Richard Sussman is not a well-known jazz musician, but perhaps that is because he has issued only three albums as a leader since his 1978 debut, Free Fall
. The others include his 2010 release, Live at Sweet Rhythm
, and this year's Continuum
. Sussman may not be a household name, but he has had important roles in the jazz community as a composer (he won the ASCAP Jazz Commission for Established Composer in 2008), arranger (he's had two NEA grants for large ensembles and arranged for numerous artists including Blood, Sweat and Tears and Donna Summer), educator (he's been a faculty member at the Manhattan School of Music since 1986) and sideman (he's performed with David Sanborn, Houston Person, Sonny Fortune and lots more).
The hour-long, nine-track Continuum
is aptly titled. The album continues an overall mood and feel, which Sussman began on Free Fall
and sustained on Live at Sweet Rhythm
. Sussman even uses some of the same musicians. Notable tenor saxophonist Jerry Bergonzi is featured on all three releases. Bassist Mike Richmond and drummer Jeff Williams were also on the live record. And along for the ride on Continuum
are two special guests: trumpeter Randy Brecker (who adds flugelhorn to one cut) and guitarist Mike Stern (Blood, Sweat and Tears, Billy Cobham, Miles Davis, Steps Ahead, et al) is highlighted on another piece.
Sussman's seven originals and two covers (Arthur Schwartz and Howard Dietz's standard "Alone Together" and Fred Lacey's "Theme for Ernie," recorded by many but probably best known as a vehicle for John Coltrane) range from traditional jazz to fusion, and from bouncy to sublime. Sussman's opener, "Spare Change," is a funky tribute to Horace Silver, where the group captures Silver's blend of earthiness and urban chic. The horn players stand out prominently. Bergonzi shows his distinctive post-bop approach, with just a slice of restlessness, while Brecker's solo is twisting and supple. Brecker, by the way, spent time in Silver's band, so he proves a perfect foil for Sussman's expressive homage. Sussman's solo piano spotlight merges a Silver-like soulfulness with some tasty modal components. Brecker also shines on a warm rendition of "Alone Together," a spot-on setting for Brecker's fluid Flugelhorn. Williams and Richmond provide a sure-footed pace with just the right amount of rhythmic variety. Sussman slips in a striding piano solo which inventively explores the famous melody while intensifying the momentum, and then Brecker returns with a pillowy improvisation to finish up.
Another type of tribute comes with the thoroughly contemporary, "Mike's Blues," a funk-filled pleaser which Sussman penned specifically for Stern. Strictly speaking, this jazz-fusion piece is not blues, per se, but Sussman explains in the CD liner notes that "it can actually be analyzed as a blues, if you think of each of the first four 3-bar phrases as elongated 2-bar phrases." Regardless, there are bluesy lines accentuated by Stern's probing guitar, Sussman's spirited synth (think of a mixture of Joe Zawinul and Stevie Wonder) and the two horns: Bergonzi in particular delivers a passionate solo statement. Of course, Stern's solo is a representative string burner, polished but powerful jazz-rock. Hopefully, Sussman can utilize Stern again on a future date, since their keys/guitar interplay is great to hear.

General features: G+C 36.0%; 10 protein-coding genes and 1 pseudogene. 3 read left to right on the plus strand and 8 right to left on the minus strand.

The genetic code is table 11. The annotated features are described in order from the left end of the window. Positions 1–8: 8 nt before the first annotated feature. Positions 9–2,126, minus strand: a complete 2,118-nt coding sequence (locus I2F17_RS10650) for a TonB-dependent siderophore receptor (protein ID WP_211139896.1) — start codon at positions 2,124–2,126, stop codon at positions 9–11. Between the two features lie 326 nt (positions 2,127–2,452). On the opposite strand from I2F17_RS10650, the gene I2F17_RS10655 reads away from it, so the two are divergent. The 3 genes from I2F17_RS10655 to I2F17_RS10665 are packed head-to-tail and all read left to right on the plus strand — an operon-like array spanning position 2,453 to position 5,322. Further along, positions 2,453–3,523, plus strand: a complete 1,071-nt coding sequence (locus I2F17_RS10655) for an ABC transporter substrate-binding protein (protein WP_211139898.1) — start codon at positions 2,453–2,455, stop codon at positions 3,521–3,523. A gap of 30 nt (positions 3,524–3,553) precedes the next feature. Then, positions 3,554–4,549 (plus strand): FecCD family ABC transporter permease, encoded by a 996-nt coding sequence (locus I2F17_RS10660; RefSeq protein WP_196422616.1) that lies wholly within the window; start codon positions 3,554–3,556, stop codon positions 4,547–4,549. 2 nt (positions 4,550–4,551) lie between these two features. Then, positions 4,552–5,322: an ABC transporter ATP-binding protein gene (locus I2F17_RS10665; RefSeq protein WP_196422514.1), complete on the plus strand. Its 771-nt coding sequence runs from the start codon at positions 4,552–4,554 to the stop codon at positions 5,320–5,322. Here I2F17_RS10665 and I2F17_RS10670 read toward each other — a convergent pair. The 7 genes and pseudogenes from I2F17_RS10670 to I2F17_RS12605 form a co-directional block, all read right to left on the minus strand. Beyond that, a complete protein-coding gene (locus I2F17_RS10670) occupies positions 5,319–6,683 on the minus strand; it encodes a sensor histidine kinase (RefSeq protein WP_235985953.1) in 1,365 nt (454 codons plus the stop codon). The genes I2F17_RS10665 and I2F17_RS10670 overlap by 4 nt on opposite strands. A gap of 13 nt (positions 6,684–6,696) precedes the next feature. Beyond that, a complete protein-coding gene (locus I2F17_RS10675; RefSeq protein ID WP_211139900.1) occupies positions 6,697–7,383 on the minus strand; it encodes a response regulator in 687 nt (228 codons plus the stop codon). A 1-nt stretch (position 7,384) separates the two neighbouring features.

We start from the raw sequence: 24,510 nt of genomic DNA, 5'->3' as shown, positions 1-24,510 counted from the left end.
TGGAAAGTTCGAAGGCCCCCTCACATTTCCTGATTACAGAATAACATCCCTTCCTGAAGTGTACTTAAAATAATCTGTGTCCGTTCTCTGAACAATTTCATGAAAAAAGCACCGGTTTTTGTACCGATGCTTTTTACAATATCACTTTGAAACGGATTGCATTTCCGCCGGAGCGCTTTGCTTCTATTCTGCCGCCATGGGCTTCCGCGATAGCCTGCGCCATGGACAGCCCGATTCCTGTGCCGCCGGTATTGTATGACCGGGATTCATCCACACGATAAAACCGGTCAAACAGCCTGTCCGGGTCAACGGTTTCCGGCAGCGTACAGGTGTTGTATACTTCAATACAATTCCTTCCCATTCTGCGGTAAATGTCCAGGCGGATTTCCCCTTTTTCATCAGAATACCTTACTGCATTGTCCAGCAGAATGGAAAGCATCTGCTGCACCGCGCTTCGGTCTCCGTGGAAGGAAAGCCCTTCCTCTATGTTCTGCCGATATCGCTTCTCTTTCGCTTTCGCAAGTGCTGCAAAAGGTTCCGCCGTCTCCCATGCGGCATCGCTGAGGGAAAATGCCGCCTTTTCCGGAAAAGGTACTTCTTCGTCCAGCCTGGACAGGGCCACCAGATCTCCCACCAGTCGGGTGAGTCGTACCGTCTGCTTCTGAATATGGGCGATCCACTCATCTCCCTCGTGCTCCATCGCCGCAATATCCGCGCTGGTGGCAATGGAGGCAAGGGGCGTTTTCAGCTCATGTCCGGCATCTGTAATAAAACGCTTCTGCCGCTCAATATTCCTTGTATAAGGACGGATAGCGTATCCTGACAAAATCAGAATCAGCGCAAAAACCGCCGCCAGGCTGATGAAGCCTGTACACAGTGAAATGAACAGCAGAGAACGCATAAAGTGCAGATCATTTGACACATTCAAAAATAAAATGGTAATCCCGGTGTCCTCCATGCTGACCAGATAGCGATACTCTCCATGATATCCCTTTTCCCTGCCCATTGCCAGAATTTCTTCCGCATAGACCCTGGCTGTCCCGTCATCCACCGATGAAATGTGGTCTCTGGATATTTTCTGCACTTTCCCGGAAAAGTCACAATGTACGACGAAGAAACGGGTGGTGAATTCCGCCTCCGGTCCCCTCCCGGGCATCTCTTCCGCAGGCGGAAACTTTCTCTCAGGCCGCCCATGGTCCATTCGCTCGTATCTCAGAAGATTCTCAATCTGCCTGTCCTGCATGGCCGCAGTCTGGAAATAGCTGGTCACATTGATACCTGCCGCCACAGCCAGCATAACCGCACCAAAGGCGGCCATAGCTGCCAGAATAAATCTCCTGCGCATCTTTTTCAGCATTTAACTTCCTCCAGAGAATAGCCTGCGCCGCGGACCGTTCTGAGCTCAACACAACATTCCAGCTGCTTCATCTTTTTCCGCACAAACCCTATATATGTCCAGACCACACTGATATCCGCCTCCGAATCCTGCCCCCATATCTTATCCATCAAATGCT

Another highpoint is an elegiac take on "Theme for Ernie," an affirmative ballad written by Lacey for the departed altoist Ernie Henry, who played with Thelonious Monk and Kenny Dorham among others. The piece was first put on tape by Coltrane for his 1958 release, Soultrane. "Theme for Ernie" is an obvious selection for Bergonzi to display his tenor sax talents and reveals how Bergonzi has integrated Coltrane's influence into his own musical style. Sussman incorporates a tender piano intro and a similar solo into this shimmering and lucid tune, but listening to Bergonzi's emotive chords is the real focus. Sussman's sensitive side is also fittingly presented on the piano trio performance of "It's Never Too Late," dedicated to Sussman's wife. Here, Richmond's bass is at the forefront, where he shares the ballad's thoughtful melody with the pianist, and also takes a memorable solo. Sussman, Richmond and Williams operate as one unit with sympathy and concentrated affection. Continuum closes with the title track, the album's most exploratory number. There is a sinewy tautness to the main theme, and the lengthy tune includes swelling piano phrases, diverse rhythmic changes, and authoritative solos from the quintet: this is a high energy and free-blowing declaration of purpose which demonstrates Sussman should definitely keep rolling out more records.